Is Self-Defense a Violent Crime in TX?
Depending on the circumstances, yes – self-defense can be considered a violent crime in TX. Self-defense laws are pretty simple. You have the right to protect yourself, your property, and other people, but to the degree that it is absolutely necessary. Likewise, your decision to use self-defense must be reasonable.
This reasonability factor is what typically makes establishing self-defense challenging. You will need to convince the jury that you acted reasonably when defending yourself, which is where an attorney’s skills are necessary.
What are The Self-Defense Laws in TX?
Self-defense and defense of other people and your property are criminal defenses that you can use when you have committed a violent crime but believe that you acted reasonably when doing so. While the legal system generally does not agree with violence or using force against other people, it also recognizes that all people can protect themselves and others from imminent danger and may utilize reasonable force to do so.
Under the stand your ground or similar laws, you can defend yourself from impending harm using reasonable means. In general, when defending yourself and/or other persons, you can only utilize as much force as necessary to prevent personal danger and quell the imminent threat.
Under the protection of property laws, also referred to as the castle doctrine laws, property owners can defend their properties, including homes and business spaces, from trespassers that present an obvious, visible threat of impending harm. You also don’t have a legal duty to retreat when protecting your property.
When Does Self-Defense Become a Violent Crime in TX?
Under the stand your ground laws, you must only utilize as much force as the situation and attacker presents. To illustrate, let’s say that a mugger with a knife threatened to hurt you if you didn’t give them your wallet. But the mugger doesn’t know that you have a concealed carry permit.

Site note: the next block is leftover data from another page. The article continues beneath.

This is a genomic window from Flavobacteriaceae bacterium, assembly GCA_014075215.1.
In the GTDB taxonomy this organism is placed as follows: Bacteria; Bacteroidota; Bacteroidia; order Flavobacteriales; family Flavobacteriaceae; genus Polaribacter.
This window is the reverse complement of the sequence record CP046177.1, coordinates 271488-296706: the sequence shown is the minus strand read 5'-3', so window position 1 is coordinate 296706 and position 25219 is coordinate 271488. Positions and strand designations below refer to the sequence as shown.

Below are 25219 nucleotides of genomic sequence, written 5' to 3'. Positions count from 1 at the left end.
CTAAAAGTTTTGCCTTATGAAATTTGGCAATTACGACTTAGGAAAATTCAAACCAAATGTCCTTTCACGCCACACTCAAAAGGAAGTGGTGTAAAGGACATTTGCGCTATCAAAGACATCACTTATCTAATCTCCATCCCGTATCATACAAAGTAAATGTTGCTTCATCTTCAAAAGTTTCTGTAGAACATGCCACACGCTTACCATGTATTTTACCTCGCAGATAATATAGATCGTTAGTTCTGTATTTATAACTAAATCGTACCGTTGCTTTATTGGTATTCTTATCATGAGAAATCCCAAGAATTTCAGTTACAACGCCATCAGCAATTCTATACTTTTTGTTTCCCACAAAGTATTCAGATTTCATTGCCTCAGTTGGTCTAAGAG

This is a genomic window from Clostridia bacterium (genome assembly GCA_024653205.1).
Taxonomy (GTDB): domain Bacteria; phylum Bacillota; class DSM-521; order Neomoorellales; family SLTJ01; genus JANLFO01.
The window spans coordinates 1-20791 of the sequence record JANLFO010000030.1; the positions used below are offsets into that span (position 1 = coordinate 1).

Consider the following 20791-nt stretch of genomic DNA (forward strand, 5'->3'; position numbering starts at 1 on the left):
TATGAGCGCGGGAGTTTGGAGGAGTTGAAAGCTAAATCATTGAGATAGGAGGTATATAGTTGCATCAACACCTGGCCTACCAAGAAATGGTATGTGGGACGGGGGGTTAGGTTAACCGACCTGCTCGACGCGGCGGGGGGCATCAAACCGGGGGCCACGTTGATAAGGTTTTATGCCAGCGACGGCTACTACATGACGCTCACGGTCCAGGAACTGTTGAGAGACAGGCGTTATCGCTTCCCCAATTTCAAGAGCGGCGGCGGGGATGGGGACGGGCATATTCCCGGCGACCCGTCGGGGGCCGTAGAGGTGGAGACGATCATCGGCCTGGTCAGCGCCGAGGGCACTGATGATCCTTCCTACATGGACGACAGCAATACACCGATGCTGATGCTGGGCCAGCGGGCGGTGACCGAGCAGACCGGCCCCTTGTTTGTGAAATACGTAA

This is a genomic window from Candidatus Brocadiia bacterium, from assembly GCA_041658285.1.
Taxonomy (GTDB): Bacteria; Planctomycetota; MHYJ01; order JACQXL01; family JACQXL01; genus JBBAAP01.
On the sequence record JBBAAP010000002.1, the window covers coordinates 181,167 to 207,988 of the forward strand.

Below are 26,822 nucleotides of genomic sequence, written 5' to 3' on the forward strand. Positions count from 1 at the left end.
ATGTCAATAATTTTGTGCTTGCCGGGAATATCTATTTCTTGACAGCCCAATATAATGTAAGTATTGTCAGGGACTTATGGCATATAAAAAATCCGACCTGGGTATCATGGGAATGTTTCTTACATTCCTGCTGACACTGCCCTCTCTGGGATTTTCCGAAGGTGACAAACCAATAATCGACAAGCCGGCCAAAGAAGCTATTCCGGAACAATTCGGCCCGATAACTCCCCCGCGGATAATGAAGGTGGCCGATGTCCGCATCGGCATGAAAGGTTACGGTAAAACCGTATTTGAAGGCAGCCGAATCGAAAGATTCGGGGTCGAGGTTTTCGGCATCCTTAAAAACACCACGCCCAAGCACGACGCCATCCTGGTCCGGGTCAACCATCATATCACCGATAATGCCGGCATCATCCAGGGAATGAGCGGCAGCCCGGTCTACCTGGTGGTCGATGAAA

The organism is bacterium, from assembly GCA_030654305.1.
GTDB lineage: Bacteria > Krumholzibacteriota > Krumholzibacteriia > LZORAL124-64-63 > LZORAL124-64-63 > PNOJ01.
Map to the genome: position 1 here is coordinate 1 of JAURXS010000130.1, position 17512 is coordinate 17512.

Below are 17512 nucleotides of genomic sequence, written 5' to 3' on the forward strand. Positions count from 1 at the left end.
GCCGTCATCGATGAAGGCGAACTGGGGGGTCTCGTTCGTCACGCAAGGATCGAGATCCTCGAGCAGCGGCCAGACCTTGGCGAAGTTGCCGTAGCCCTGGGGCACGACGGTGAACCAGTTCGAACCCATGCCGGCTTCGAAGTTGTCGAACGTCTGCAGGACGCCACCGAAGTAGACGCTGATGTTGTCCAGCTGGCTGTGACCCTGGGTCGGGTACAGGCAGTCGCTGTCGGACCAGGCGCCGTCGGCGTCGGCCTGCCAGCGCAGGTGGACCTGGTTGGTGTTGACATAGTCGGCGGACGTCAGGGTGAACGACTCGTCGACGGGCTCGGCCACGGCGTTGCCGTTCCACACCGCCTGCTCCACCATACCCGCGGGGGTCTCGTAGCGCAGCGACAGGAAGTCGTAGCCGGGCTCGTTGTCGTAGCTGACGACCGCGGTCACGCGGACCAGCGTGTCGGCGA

You used your gun and shot the mugger in the head, instantly killing them. However, because you could’ve likely prevented the threat without shooting the mugger in the head, you would probably face criminal charges because of your unjustified and unreasonable use of deadly force. Deadly force has its limits on when it can be used.
Likewise, under the castle doctrine laws, you must only utilize reasonable force when defending your property. For example, if you accidentally killed an armed robber, this would be considered a reasonable use of deadly force. On the other hand, if you chased the robber and killed them when they were already outside your property, you could face criminal charges for killing them.
Consult with a Skilled Denton, TX, Criminal Defense Lawyer
Keep in mind that utilizing excessive or deadly force can easily result in assault or murder charges. If you or a loved one utilized self-defense to protect yourself from impending danger, and are worried or have been charged with a criminal offense, contact the Law Office of Brent D. Bowen, PLLC, today. You can set up a free consultation with our Denton, TX, criminal defense lawyer by calling 940-222-2488 or reaching us online.